News / Arts & Entertainment

    Pratt Exhibit Spotlights Elite Black Fashion Designers

    Black Designers Take Spotlighti
    X
    February 23, 2014 1:50 AM
    Only two Black fashion designers had runway shows during New York’s fashion week this month, but ten others were featured off-runway in a special exhibit at New York’s Pratt Institute Museum. VOA correspondent Bernard Shusman reports.
    VIDEO: Aiming to upend the fashion world status quo, “Black Dress" recently opened at New York’s Pratt Manhattan Gallery.
    Only two black fashion designers had runway shows during New York Fashion Week, but ten other African-American designers — both established and up-and-coming — are being featured in a special off-runway exhibit.

    Aiming to upend the fashion world status quo, “Black Dress," which recently opened at New York’s Pratt Manhattan Gallery, was conceived to coincide with Black History Month and New York Fashion Week.

    “As black designers we are here, we are a force to be reckoned with," said Pratt Institute fashion professor Adrienne Jones, who co-curated the show.

    “The talent is just as strong as an Oscar de la Renta or an Alexander McQueen, but due to a lack of funding, they’re not out there,” she said, explaining that black designers remain underrepresented in the industry despite growing influence, and that the time for real recognition has come.

    Starting with an international roster of 100 design portfolios, Jones and co-curator Paula Coleman reduced the slate of candidates to 50, then 25, and then, finally, the featured ten. With some big names among the exhibitors — Jeffrey Banks and LaQuan Smith already enjoy broad name recognition — "Black Dress" also features works of those just coming to the attention of runway aficionados and industry tastemakers.

    Exhibitor Tracy Reese, a board member of the Council of Fashion Designers of America, runs two established lines, for example, while Omar Salam is a designer and entrepreneur who founded the Sukeina Fashion House. Works by former “Project Runway” contestants Samantha Black and Epperson are also on display, along with works by Harlem-based designer Donna Dove, environmentally-conscious designer Michael Jerome Francis, and celebrated fashion innovator Stephen Burrows.

    With unique and breathtaking pieces on display, each exhibit explores the designer's background and how the process of coming from one corner of the United States — or coming from one far-flung corner of the globe — has influenced their work.

    According to Jones, despite the diverse backgrounds, one common thread runs through all of the featured fashions: the history of black design in America, a cultural legacy documented since at least the works of Elizabeth Keckley, dressmaker and purported confidante to Mary Todd Lincoln.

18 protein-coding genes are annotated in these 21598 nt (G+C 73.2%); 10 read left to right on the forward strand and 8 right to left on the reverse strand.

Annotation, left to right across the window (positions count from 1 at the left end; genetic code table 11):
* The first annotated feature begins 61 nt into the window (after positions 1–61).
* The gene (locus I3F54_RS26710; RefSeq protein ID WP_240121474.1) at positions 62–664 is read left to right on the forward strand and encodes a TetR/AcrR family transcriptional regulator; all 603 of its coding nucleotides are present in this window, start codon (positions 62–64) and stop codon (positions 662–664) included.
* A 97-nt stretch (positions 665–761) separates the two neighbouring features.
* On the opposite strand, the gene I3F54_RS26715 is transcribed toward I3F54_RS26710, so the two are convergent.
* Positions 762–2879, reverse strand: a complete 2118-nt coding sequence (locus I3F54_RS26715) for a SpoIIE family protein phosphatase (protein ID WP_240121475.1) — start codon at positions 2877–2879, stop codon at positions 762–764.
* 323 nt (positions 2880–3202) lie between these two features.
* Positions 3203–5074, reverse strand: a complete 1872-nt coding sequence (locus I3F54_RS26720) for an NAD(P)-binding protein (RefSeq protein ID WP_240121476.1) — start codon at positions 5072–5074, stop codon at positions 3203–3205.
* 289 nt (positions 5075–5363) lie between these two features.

In a historically apropos twist, exhibitor Byron Lars already has already had pieces acquired for the White House wardrobe. First Lady Michelle Obama, it turns out, is a big Byron Lars fan.

    "I just never imagined that anything I would create would end up in the White House or on Air Force One heading for an event," said Lars, who was recently named “Rookie of the Year” by Women’s Wear Daily. "I just really love our first family so much and love the First Lady’s style so much, it really meant that much more to me."

    By participating in "Black Dress," he says, he hopes to counter the lack of attention paid his African American contemporaries.

    "That there is a glaring omission of black talent is irrefutable," he said, expressing frustration that more black designers aren't receiving Fashion Week exposure. "Honestly, it’s pretty disappointing that American Vogue has never gone there. It’s not for lack of talent, that’s for sure."

    The free exhibit, which runs through April 26 at the Pratt Manhattan Gallery, 144 West 14th Street, marks a new chapter in fashion history, characterized by a greater spectrum of creative influences and professional opportunities for contemporary black designers.

    You May Like

    Hope Remains for Rio Olympic Games, Despite Woes

    Facing a host of problems, Rio prepares for holding the games but experts say some risks, like Zika, may not be as grave as initially thought

    IS Use of Social Media to Recruit, Radicalize Still a Top Threat to US

    Despite military gains against IS in Iraq and Syria, their internet propaganda still commands an audience; US officials see 'the most complex challenge that the federal government and industry face'

    ‘Time Is Now’ to Save Africa’s Animals From Poachers, Activist Says

    During Zimbabwe visit, African Wildlife Foundation President Kaddu Sebunya says poaching hurts Africa as slave trade once did

    This forum has been closed.
    Comments
         
    There are no comments in this forum. Be first and add one

    Featured Videos

    Your JavaScript is turned off or you have an old version of Adobe's Flash Player. Get the latest Flash player.
    Ivorian Chocolate Makers Promote Locally-made Chocolatei
    X
    July 29, 2016 4:02 PM
    Ivory Coast is the world's top producer of cocoa but hardly any of it is processed into chocolate there. Instead, the cocoa is sent abroad to chocolate makers in Europe and elsewhere. This is a general problem throughout Africa – massive exports of raw materials but few finished goods. As Emilie Iob reports from Abidjan, several Ivorian entrepreneurs are working to change that formula - 100 percent Ivorian chocolate bar at a time.
    Video

    Video Ivorian Chocolate Makers Promote Locally-made Chocolate